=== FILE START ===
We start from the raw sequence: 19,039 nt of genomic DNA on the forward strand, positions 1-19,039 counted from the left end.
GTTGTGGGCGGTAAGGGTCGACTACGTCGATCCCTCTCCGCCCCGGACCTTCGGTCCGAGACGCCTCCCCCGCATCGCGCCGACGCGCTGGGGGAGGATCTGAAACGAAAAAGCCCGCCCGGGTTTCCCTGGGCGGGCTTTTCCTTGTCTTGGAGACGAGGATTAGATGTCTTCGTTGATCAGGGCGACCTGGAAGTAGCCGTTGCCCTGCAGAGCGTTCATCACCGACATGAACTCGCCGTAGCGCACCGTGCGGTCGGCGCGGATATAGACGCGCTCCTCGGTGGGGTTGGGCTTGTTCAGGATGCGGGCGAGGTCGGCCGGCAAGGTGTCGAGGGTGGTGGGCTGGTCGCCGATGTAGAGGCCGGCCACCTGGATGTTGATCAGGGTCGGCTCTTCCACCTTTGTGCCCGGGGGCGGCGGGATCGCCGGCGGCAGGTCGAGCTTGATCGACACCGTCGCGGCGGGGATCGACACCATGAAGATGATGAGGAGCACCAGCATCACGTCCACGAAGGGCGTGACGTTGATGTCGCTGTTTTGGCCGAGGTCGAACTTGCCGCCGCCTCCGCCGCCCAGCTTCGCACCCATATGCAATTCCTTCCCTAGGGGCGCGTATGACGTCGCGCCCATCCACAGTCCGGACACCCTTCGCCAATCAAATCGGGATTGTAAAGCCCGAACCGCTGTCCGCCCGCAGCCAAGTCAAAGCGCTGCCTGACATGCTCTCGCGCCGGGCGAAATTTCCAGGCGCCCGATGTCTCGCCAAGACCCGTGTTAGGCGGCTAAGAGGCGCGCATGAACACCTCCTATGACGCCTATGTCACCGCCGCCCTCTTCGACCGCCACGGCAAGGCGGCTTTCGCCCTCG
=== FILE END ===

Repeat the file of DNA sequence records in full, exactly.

We start from the raw sequence: 19,039 nt of genomic DNA on the forward strand, positions 1-19,039 counted from the left end.
GTTGTGGGCGGTAAGGGTCGACTACGTCGATCCCTCTCCGCCCCGGACCTTCGGTCCGAGACGCCTCCCCCGCATCGCGCCGACGCGCTGGGGGAGGATCTGAAACGAAAAAGCCCGCCCGGGTTTCCCTGGGCGGGCTTTTCCTTGTCTTGGAGACGAGGATTAGATGTCTTCGTTGATCAGGGCGACCTGGAAGTAGCCGTTGCCCTGCAGAGCGTTCATCACCGACATGAACTCGCCGTAGCGCACCGTGCGGTCGGCGCGGATATAGACGCGCTCCTCGGTGGGGTTGGGCTTGTTCAGGATGCGGGCGAGGTCGGCCGGCAAGGTGTCGAGGGTGGTGGGCTGGTCGCCGATGTAGAGGCCGGCCACCTGGATGTTGATCAGGGTCGGCTCTTCCACCTTTGTGCCCGGGGGCGGCGGGATCGCCGGCGGCAGGTCGAGCTTGATCGACACCGTCGCGGCGGGGATCGACACCATGAAGATGATGAGGAGCACCAGCATCACGTCCACGAAGGGCGTGACGTTGATGTCGCTGTTTTGGCCGAGGTCGAACTTGCCGCCGCCTCCGCCGCCCAGCTTCGCACCCATATGCAATTCCTTCCCTAGGGGCGCGTATGACGTCGCGCCCATCCACAGTCCGGACACCCTTCGCCAATCAAATCGGGATTGTAAAGCCCGAACCGCTGTCCGCCCGCAGCCAAGTCAAAGCGCTGCCTGACATGCTCTCGCGCCGGGCGAAATTTCCAGGCGCCCGATGTCTCGCCAAGACCCGTGTTAGGCGGCTAAGAGGCGCGCATGAACACCTCCTATGACGCCTATGTCACCGCCGCCCTCTTCGACCGCCACGGCAAGGCGGCTTTCGCCCTCG